Mexico Open at Vidanta

Vidanta Vallarta


Little Pro Still A Man On The Go

By Tim Rosaforte Photos by Paul Lester
April 28, 2014

Honoree Harmon (left) gives Merrins a hug at an April 28 fundraiser.

Eddie Merrins flew the red-eye out of Los Angeles the Monday night before the 78th Masters, making a connection to be on the practice ground at Augusta National by 9 a.m. For Merrins, the 81-year-old pro emeritus at Bel-Air CC in Los Angeles, going to the Masters never grows old. He has been making the journey since 1955, when he drove all night from his home in Meridian, Miss.

In his white cap and club tie, the Little Pro is a throwback to another era and has an unmistakable presence wherever he is. Tour pros like Fred Couples, Jim Furyk and Lee Westwood stopped in the middle of hitting balls to greet him. Swing coaches, caddies, architects, managers and members from all the top golf organizations said hello as he walked the range, stood under the tree behind the clubhouse or made the rounds in the media center that Tuesday.

"I got to see and do everything I wanted to do," Merrins said last week from his office at Bel-Air. "Last year I didn't go, and I regretted it."

At 4 p.m. on Tuesday of Masters Week, a driver took Merrins to Charlotte, where he flew home to LAX, arriving at just about the time he left, 24 hours later. The next morning he was on the lesson tee at Bel-Air.

"You network with everybody there," Merrins said. "It has to do with the people you've met and the things you've done in the game of golf. Seeing all those people, all those memories come back at Augusta. It's well worth the journey."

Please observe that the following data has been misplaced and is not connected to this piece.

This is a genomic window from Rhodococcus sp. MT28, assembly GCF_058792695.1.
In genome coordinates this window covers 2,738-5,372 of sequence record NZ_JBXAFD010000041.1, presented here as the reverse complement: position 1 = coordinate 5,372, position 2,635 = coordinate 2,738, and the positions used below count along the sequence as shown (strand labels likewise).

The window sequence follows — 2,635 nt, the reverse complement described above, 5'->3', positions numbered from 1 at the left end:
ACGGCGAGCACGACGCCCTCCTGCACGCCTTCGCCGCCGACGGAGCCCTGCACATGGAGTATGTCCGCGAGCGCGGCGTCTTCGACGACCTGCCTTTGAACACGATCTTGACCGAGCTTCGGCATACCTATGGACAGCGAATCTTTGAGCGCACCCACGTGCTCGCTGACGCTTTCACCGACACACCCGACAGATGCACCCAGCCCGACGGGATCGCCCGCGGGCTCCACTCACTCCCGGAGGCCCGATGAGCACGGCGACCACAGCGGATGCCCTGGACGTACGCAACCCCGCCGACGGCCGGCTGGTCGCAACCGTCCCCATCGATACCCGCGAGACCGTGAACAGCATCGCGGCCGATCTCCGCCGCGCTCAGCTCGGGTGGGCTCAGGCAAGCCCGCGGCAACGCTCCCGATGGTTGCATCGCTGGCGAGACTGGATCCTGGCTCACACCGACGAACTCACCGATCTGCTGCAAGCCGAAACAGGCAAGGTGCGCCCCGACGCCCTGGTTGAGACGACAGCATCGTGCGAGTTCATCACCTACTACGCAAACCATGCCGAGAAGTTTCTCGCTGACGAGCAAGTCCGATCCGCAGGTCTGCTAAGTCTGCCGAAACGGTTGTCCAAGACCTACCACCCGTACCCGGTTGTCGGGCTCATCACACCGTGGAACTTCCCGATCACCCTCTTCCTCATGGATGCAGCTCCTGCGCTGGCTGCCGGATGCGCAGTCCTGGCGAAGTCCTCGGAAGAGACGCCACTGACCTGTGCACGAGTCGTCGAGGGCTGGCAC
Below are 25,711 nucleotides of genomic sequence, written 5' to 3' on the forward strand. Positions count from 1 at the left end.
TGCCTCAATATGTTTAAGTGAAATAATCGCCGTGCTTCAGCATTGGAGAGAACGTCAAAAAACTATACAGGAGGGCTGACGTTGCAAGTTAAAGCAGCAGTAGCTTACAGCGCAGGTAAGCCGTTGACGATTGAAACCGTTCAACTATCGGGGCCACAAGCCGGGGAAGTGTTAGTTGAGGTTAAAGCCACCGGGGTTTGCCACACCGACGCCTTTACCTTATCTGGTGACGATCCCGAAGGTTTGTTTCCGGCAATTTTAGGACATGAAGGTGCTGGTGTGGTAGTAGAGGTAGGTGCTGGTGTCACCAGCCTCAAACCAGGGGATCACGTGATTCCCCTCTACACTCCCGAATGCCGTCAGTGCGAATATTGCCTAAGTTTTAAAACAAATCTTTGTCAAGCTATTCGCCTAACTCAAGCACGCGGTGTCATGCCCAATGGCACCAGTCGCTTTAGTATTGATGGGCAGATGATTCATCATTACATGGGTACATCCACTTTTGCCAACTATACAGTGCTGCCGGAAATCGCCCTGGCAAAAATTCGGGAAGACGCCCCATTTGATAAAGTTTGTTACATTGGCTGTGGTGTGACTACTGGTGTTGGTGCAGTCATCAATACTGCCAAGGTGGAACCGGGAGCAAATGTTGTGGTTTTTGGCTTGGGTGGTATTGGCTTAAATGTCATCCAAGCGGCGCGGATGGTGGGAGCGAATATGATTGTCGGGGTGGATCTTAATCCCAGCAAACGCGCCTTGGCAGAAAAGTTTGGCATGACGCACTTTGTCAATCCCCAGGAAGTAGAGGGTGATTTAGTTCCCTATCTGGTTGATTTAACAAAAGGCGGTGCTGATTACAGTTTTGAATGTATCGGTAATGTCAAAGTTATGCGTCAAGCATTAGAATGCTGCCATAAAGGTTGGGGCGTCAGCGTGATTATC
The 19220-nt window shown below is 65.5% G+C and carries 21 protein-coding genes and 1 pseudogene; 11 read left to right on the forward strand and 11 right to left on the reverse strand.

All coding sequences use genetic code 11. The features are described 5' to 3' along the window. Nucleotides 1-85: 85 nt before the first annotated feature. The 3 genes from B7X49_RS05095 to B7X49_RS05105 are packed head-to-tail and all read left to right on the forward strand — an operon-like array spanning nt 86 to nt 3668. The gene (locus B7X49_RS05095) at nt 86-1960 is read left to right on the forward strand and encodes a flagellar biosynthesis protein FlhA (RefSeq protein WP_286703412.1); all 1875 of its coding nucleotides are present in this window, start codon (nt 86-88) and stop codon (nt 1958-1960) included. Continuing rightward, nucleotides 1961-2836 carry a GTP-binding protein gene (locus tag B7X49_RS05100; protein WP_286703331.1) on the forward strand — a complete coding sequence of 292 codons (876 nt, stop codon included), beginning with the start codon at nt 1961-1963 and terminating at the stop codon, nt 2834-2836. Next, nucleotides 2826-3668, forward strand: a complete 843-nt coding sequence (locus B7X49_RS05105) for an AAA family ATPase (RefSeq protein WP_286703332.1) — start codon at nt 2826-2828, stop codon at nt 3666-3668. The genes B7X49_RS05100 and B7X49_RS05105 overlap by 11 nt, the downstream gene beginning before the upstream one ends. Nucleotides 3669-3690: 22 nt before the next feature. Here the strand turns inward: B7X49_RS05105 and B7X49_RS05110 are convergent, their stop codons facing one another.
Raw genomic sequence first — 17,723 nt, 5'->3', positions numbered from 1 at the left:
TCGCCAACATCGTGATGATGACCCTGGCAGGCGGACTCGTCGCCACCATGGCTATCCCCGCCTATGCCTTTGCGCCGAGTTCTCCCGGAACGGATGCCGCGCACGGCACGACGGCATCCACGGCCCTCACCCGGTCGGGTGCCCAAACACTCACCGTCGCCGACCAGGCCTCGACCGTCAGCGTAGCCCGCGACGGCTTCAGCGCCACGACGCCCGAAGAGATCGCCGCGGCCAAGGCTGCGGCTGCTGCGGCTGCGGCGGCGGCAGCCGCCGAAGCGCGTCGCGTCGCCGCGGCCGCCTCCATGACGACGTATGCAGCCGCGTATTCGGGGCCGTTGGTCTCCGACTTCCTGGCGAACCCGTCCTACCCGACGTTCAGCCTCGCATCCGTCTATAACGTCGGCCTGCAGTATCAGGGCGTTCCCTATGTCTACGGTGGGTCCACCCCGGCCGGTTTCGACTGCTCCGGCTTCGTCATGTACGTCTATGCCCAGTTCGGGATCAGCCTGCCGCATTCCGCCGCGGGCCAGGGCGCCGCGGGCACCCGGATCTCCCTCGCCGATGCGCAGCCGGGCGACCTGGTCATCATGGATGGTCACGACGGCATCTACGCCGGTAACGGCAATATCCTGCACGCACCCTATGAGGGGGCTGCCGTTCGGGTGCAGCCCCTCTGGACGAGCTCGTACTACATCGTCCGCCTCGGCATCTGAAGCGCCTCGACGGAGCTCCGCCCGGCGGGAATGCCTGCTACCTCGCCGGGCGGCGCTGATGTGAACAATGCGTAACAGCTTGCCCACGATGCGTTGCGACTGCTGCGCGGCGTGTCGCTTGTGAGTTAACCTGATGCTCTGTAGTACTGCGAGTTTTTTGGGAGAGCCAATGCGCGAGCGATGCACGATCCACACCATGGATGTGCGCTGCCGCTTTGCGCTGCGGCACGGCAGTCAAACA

Merrins' odyssey has included working winters for Claude Harmon at Thunderbird CC in the California desert and summers at Merion near Philadelphia. That was prior to his days at Bel-Air, where he has been for 52 years, including a double-duty stretch from 1975-89 when he also coached UCLA's men's golf team. On April 21, a celebration of those two careers came together once again at the Friends of Golf (FOG) tournament Merrins first organized in 1980. For Merrins it was like walking the range at Augusta again, with memories flooding back.

What began as a fundraiser for the underfinanced UCLA golf team is now a sold-out, double-shotgun extravaganza that has distributed more than $6 million to high school teams and other junior golf programs. This year's honoree, Butch Harmon, was a teenager when Merrins worked for Harmon's late dad, Claude, in Palm Springs.


"He's a wonderful guy and the epitome of what a golf pro should be," Harmon said. "He loves the game, and the game loves him. He gives back. He's a wonderful man. And it's a great honor that they would entertain having me. It's a great cause by a great club."

The FOG is where Jack Nicklaus met Tiger Woods for the first time. As the honoree in 1991, Nicklaus gave a clinic that Woods attended when he was still playing in Southern California Junior GA events and for Western High in Anaheim. Byron Nelson was also in attendance, calling the FOG, "the finest one-day tournament of its kind in the country."

At that time Nicklaus joined a list that included Nelson, Lee Trevino, Arnold Palmer, Greg Norman, Ben Crenshaw, Hale Irwin and Raymond Floyd. Johnny Miller, Fred Couples, Tony Jacklin, Billy Casper, Payne Stewart and Annika Sorenstam have since made the trip. The past two years Ernie Els and Luke Donald flew in as honorees.